Joe Malinconico Paterson Press

PATERSON — As many as 150 low-income Paterson families would get $500 per month with no restrictions on how they spend the money under an initiative being proposed by Mayor Andre Sayegh.

Under the so-called “Guaranteed Income” program, the money for the monthly payments would come from private donors, the mayor said. The city would conduct a computerized lottery to determine which applicants –who must have household incomes below the area median — would get payments, he said.

Sayegh, who first proposed the program in an op-ed column for and the USA TODAY Network, said the first batch of “Guaranteed Income” payments likely won’t be issued until next summer. But a task force he created to launch the program began discussing fundraising strategies this week and some members will be participating in a series of online workshops with people from cities around the country to learn about the program.

“Guaranteed Income” got its start in Stockton, California, in the spring of 2019 and that program – profiled in a story by The New Yorker magazine three months ago — has inspired other places to try to do something similar. Newark seems to be the furthest along among New Jersey cities. Officials in Essex County recently completed a 30-page report that is supposed to serve as the blueprint for implementing the program in Newark.

The theory is that the no-strings-attached cash would provide low-income families a way to address emergencies, like auto repairs or an unanticipated utility bill, without forcing them to cut back on necessities like food and clothing. One of the goals is for families to use the money for things that might improve their situations, like education and health care, and possibly to start accumulating savings.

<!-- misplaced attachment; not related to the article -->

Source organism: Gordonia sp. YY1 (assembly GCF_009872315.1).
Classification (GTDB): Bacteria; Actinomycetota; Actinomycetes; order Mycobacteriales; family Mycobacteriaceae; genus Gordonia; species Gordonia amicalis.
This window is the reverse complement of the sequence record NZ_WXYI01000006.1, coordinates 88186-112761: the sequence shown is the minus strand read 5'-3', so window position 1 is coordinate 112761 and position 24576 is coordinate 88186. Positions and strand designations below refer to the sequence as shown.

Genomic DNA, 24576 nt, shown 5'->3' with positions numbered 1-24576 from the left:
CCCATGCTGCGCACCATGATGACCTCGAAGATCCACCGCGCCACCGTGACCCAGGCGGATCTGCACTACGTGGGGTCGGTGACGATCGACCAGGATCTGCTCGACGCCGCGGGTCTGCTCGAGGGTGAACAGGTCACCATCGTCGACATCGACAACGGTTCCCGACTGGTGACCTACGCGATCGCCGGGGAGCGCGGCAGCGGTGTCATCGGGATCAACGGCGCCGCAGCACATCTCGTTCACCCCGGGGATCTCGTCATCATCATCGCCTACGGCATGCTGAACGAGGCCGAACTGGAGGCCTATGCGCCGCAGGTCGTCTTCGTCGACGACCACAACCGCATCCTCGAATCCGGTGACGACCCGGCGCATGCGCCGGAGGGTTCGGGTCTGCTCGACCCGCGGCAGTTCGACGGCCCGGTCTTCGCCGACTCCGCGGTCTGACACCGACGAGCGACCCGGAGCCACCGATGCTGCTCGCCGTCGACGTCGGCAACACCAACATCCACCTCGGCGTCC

Critics around the country have predicted that recipients would waste the “Guaranteed Income” money on expensive clothes, unneeded gadgets and drugs or alcohol. But proponents argue that’s not the case.

“I have faith that people will spend it on appropriate items,” Sayegh said.

Some members of the Paterson City Council were unaware of the initiative when contacted by a reporter about the mayor’s plans. Sayegh said he was unsure whether the program would need any type of approval by the council.

“We haven’t had the benefit of a discussion on this,” said Council President Flavio Rivera.

The council president said it was “incomprehensible” for the mayor to talk publicly about the program without knowing whether he needed the governing body’s cooperation.

“I hope he’s not just trying to make news,” Rivera said.

The council leader said he would have more faith in the initiative once the mayor can identify donors willing to provide the funding. City officials estimate they will need between $300,000 and $1 million per year for the program, depending on whether 50 or 150 families are enrolled.

So far, Sayegh’s task force is populated by public officials, academics and community leaders. The mayor said he is looking to add task force members with financial connections to assist in recruiting donors.

Several of the current task force members expressed enthusiasm for the mayor’s idea.

“We have a disproportionate level of poverty here in Paterson,” said the Rev. Weldon McWilliams, pastor of Christ Temple Baptist Church. “Our residents need assistance like this.”

Mark Dinglasan, executive director of the CUMAC food pantry in Paterson, said there’s evidence in other cities’ Guaranteed Income programs that recipients spend a significant portion of their monthly payments on food.

Dinglasan said CUMAC would enroll any Guaranteed Income participants as pantry clients so they could use the money for other things. But he also acknowledged that it was very likely the people picked for the program already may getting food from CUMAC.

Prior to the pandemic, CUMAC had about 2,200 monthly clients, the executive director said. Since COVID-19 hit the city, CUMAC has been getting more than 3,000 clients per month, he added.

Joe Malinconico is editor of Paterson Press. Email:

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